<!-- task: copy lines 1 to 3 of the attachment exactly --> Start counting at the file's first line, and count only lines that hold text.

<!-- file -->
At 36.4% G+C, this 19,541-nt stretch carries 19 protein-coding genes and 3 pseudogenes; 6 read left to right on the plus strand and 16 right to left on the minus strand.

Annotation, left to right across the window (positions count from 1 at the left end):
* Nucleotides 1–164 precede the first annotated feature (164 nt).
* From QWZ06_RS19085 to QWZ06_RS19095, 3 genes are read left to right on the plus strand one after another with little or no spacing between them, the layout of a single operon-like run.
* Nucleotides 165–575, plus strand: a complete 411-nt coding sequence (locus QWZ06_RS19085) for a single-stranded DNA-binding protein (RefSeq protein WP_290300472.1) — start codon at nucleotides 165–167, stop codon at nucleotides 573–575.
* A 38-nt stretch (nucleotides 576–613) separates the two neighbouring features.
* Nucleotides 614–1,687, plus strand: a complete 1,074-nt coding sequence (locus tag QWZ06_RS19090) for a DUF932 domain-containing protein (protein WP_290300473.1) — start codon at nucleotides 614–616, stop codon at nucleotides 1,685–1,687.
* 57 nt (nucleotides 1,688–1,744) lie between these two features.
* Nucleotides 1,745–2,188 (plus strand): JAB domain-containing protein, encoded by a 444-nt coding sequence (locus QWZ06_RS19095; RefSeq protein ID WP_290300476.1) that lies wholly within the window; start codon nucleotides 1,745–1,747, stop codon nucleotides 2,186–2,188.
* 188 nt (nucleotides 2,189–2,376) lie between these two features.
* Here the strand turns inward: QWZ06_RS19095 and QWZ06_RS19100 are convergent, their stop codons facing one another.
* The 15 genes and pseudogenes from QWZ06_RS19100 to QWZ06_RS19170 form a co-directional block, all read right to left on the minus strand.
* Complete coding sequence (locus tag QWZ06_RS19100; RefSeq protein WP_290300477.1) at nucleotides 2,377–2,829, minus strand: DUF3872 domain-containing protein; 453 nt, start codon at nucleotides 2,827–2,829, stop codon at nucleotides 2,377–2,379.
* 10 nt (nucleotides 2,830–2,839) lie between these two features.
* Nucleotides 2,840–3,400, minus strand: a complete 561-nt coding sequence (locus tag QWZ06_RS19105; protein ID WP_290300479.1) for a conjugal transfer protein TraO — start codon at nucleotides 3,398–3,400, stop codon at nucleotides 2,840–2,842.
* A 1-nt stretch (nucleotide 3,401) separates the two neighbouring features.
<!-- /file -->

At 36.4% G+C, this 19,541-nt stretch carries 19 protein-coding genes and 3 pseudogenes; 6 read left to right on the plus strand and 16 right to left on the minus strand.

Annotation, left to right across the window (positions count from 1 at the left end):
* Nucleotides 1–164 precede the first annotated feature (164 nt).